Contact: Bob Matthews, Senior Coordinator, Upper Midwestern States
- Following a dead-of-night House vote and a Sunday evening Senate session, the lame-duck Illinois legislature passed a bill banning Modern Sporting Rifles and imposed restrictions on Standard Capacity Magazines.
- Illinois becomes the ninth state to restrict the sale and manufacture of modern sporting rifles in some capacity (the others being CA, CT, DE, HI, MA, MD, NJ, NY).
- The Congressional Sportsmen’s Foundation (CSF) directly contacted each member of the Illinois State Senate individually to inform Senators of the significant negative impacts that this legislation is likely to have on the many sportsmen and women of Illinois, as well as conservation funding in the state.
- Litigation is expected to be swiftly filed, challenging the legality of this detrimental legislation.
Why It Matters: Following the Governor’s signature of Illinois House Bill 5471, sportsmen and women in the Prairie State will see significant changes to how semi-automatic firearms and magazines are treated in Illinois. This legislation will not only harm sportsmen and women of the state by barring future purchases of modern sporting rifles, thereby limiting opportunities for recreational shooting, but it will also hurt conservation funding.
On its final day in session, the lame-duck Illinois General Assembly passed a bill, ultimately becoming HB 5471, which prohibits the sale, manufacture, possession, and purchase of modern sporting rifles, attachments, and .50 BMG cartridges in Illinois. Additionally, the bill limits magazine capacities to 10 rounds per magazine for long guns and 15 rounds per magazine for handguns. The bill requires existing owners to register the firearms covered by this legislation with the Illinois State Police by January 1, 2024, and expands the state court’s ability to impose firearm restraining orders. The full text of the legislation as enrolled can be found here.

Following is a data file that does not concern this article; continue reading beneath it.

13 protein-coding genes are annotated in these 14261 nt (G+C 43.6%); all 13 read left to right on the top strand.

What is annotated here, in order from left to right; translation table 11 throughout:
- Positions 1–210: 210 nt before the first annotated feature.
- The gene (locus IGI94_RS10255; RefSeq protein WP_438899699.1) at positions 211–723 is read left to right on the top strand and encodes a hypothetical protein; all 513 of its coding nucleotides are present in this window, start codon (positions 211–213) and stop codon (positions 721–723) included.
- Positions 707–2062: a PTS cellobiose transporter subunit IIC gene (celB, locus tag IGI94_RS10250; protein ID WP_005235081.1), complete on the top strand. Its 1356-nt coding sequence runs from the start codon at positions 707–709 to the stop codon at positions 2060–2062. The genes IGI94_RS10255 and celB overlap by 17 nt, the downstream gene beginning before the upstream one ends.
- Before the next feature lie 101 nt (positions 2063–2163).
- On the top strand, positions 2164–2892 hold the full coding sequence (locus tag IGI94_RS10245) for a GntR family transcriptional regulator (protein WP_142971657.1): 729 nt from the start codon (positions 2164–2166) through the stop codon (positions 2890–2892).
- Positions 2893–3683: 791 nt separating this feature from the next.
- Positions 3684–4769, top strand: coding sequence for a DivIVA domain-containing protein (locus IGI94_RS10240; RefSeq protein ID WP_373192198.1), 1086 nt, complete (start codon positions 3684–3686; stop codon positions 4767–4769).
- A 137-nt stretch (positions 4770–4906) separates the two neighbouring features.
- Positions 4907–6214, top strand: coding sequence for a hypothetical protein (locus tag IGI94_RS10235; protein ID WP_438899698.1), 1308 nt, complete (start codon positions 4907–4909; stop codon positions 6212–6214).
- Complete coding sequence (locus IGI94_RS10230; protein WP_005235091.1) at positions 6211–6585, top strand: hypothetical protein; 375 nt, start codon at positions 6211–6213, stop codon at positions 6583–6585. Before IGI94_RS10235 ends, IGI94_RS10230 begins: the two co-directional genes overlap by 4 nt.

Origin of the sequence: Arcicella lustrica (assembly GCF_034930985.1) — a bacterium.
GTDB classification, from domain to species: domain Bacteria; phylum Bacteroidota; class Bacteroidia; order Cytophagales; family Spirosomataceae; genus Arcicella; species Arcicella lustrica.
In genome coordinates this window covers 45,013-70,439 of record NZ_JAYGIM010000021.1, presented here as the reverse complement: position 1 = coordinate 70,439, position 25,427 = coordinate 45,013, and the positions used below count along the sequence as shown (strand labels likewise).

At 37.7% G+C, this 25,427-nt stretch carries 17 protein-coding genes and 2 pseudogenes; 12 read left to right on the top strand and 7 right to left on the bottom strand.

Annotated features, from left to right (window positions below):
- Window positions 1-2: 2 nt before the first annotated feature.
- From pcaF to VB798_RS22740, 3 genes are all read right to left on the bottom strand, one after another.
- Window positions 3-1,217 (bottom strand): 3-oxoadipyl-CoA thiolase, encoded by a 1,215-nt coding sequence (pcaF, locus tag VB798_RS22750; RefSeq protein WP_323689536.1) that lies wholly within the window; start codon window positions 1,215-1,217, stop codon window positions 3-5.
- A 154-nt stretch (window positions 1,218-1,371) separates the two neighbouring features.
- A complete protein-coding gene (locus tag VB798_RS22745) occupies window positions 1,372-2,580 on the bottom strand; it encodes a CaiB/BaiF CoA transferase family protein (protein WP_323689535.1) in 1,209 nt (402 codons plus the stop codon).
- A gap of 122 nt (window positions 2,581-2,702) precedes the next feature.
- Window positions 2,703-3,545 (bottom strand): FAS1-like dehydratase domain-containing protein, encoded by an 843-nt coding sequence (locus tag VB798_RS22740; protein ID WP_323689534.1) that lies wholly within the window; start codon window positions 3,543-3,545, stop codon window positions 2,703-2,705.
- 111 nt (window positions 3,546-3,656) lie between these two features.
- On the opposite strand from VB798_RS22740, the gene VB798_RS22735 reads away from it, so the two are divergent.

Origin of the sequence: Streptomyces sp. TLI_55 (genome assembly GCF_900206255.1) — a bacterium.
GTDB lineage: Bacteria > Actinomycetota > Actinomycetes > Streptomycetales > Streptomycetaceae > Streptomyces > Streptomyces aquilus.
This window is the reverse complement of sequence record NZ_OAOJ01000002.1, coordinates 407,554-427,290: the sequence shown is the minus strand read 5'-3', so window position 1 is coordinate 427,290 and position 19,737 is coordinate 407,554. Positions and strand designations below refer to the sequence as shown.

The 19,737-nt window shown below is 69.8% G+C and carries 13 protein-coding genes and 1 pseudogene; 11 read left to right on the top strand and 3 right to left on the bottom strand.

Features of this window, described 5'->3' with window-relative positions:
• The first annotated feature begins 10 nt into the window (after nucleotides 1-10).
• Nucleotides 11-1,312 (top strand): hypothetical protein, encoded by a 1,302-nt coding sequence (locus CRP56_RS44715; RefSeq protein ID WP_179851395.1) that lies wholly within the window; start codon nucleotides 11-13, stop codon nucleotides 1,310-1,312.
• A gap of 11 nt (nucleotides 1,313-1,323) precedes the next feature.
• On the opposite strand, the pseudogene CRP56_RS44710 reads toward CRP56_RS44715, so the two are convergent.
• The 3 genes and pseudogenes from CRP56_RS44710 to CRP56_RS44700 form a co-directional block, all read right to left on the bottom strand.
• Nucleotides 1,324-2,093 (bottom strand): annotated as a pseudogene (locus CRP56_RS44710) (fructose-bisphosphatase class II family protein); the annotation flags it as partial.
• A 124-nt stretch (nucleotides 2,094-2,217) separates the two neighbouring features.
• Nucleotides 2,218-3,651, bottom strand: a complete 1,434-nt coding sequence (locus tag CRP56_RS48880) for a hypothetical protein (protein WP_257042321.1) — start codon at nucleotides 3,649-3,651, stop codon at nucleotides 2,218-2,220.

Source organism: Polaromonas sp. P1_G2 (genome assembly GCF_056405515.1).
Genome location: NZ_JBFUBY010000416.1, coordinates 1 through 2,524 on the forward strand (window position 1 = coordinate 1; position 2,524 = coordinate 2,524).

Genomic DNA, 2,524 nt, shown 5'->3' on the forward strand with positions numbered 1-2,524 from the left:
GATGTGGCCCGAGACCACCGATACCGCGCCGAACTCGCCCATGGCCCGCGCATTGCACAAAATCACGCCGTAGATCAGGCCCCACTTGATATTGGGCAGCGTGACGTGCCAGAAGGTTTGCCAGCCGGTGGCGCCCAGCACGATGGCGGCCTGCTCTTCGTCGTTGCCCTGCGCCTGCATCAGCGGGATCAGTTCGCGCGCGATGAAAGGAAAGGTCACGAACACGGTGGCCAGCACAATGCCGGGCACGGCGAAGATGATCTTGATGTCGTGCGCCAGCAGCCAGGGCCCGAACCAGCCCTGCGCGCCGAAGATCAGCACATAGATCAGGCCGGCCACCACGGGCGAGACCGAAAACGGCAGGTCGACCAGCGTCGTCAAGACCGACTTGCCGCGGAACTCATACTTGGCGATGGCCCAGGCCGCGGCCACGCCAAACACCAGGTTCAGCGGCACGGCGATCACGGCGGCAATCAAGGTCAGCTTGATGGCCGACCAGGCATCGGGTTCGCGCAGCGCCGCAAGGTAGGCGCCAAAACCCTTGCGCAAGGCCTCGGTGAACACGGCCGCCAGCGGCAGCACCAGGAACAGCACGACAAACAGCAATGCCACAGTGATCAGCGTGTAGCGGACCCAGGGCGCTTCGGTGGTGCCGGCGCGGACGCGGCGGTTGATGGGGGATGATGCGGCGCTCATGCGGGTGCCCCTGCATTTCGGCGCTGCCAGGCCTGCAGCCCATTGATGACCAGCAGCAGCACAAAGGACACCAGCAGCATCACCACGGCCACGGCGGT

This legislation will have negative impacts on Illinois’ strong community of sportsmen and women, which in turn is likely to harm the state’s fish and wildlife conservation funding. In 2021, through the American System of Conservation Funding, Illinois sportsmen and women generated $60 million in conservation revenue for the state through license sales and excise taxes on outdoor goods, including firearms and ammunition. By banning the sale of modern sporting rifles, among the most popular and commonly used styles of firearms by recreational shooting sports participants, this bill not only bars sportsmen and women from being able to participate in our time-honored traditions, but it may also jeopardize the ability of the Illinois Department of Natural Resources to conserve the state’s resources.
Additionally, the magazine caps that this legislation imposes place an undue financial burden on sportsmen and women, who are now forced to purchase additional equipment to use their firearms to conform with the new law’s requirements. The magazines that the legislation deems to be “high-capacity” are in fact industry standard, and the modern sporting rifles that this bill targets, like the AR-15, are some of the most common firearms presently in circulation and are widely used in competitive and recreational shooting.
Litigation challenging the constitutionality of the law is certain. The Congressional Sportsmen’s Foundation will continue to work to educate lawmakers across the country on why legislation like this is detrimental to the interests of sportsmen and women, as well as conservation in the event similar legislation is proposed elsewhere.
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Studies conducted at both the state and federal level have found that the number of hunters and trappers have been on a generally declining trend over the past several decades. To increase recruitment, retention, and reactivation (R3) of hunters and trappers, which initiative do you think would have the greatest impact?Vote Here
- Increase the number of states with discounted license tailored to specific groups. (6.04%)
- Increase access to public lands. (24.74%)
- Provide more information for new participants. (3.95%)
- Provide hands on opportunities to improve skills and knowledge. (12.95%)
- Engage youth through hunter and conservation programs in schools. (43.09%)
- I feel we have enough sportsmen and women and do not believe R3 programs are necessary. (9.23%)